--  

Re: screen resolution as headless server
On Thu, 04 Jan 2018 19:45:44 +0000, The Natural Philosopher wrote:

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Fair comment
  
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Most of these are obvious and sensible given that you're running a  
webserver and, presumably, a mainserver that accepts SMTP connections.

Indeed, but one has me curious: why is pop3 open?  

I assume you're running a public or semi-public POP3 server, since using  
it to collect mail from an ISP doesn't require an externally accessible  
POP3 port.
  

--  
Martin    | martin at
Gregorie  | gregorie
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Re: screen resolution as headless server
On 04/01/18 20:41, Kiwi User wrote:
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Correct. A friend is also using it, from a BT dynamic IP setup.

I dont understand what you mean by 'using it to collect mail from an ISP'.

Why on earth would I want to be 'collecting mail from an ISP'?

Since ISPS don't have mail to collect. They are merely connectivity devices.

I mean what is the POINT of having your own domains and server, if you  
then 'use it to collect mail from somewhere else?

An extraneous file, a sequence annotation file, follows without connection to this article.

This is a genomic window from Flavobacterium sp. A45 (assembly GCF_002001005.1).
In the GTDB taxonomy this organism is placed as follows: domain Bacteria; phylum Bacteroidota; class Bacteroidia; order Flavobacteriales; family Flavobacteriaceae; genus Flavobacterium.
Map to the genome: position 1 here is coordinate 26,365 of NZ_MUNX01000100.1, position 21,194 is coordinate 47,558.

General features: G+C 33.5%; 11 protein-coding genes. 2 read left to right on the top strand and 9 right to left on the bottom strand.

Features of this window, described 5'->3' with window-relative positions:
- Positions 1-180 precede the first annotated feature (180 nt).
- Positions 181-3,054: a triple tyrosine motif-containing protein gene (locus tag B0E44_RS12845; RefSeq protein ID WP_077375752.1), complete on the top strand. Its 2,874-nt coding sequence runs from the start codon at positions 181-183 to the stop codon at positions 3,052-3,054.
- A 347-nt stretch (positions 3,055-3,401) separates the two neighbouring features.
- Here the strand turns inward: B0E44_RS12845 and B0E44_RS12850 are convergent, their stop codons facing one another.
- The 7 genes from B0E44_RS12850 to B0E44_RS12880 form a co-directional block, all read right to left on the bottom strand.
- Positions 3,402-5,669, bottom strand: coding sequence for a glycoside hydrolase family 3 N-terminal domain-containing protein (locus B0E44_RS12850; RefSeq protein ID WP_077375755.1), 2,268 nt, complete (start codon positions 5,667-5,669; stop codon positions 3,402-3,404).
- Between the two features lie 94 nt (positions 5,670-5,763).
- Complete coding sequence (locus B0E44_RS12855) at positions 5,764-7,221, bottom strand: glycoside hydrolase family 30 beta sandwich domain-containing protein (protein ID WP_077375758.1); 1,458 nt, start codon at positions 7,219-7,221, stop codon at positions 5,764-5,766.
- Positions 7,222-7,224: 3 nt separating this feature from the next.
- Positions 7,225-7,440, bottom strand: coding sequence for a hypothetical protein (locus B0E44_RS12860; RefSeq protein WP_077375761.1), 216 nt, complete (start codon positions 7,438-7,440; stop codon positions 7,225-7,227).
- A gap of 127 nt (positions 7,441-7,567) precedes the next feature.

Mail comes on and out via SMTP and SSMTP

POP3 is how it gets to me inside my network, as I don't want to open an  
SMTP port into my home network



--  
"I am inclined to tell the truth and dislike people who lie consistently.
This makes me unfit for the company of people of a Left persuasion, and  
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Re: screen resolution as headless server
On Thu, 04 Jan 2018 22:28:44 +0000, The Natural Philosopher wrote:

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It probably would not suit you, but the following setup works exactly the  
way I want it to:

My Postfix MTA sends outgoing mail via my ISP's mail host and I use  
getmail to retrieve incoming mail from from my ISP's mail host using POP3,  
passing it to my MTA for local delivery via Dovecot. My mail volume is  
fairly small, so this system handles it easily while allowing me to  
receive and send mail without having any ports externally visible or  
accessible.

I do run a web server, but only for internal use. My published websites  
are hosted by my ISP. These are maintained locally and published by using  
FTP to mirror them onto my ISP's webhosting servers.


--  
Martin    | martin at
Gregorie  | gregorie
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Re: screen resolution as headless server
On 04/01/18 23:39, Kiwi User wrote:
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Good gid. I wouldnt rteuts my ISP tro host a cklown party for 5 year olds.

I run about 20 websites on a linux virtual private server, plus half a  
dozen doamins I keep for my email and other nefarious purposes plus a  
few other people's websites and email.

This isnt at home stuff. Behind some firewall. This is out there on the  
backbone shit.

The only firewall is iptables.

--  
"Anyone who believes that the laws of physics are mere social  
conventions is invited to try transgressing those conventions from the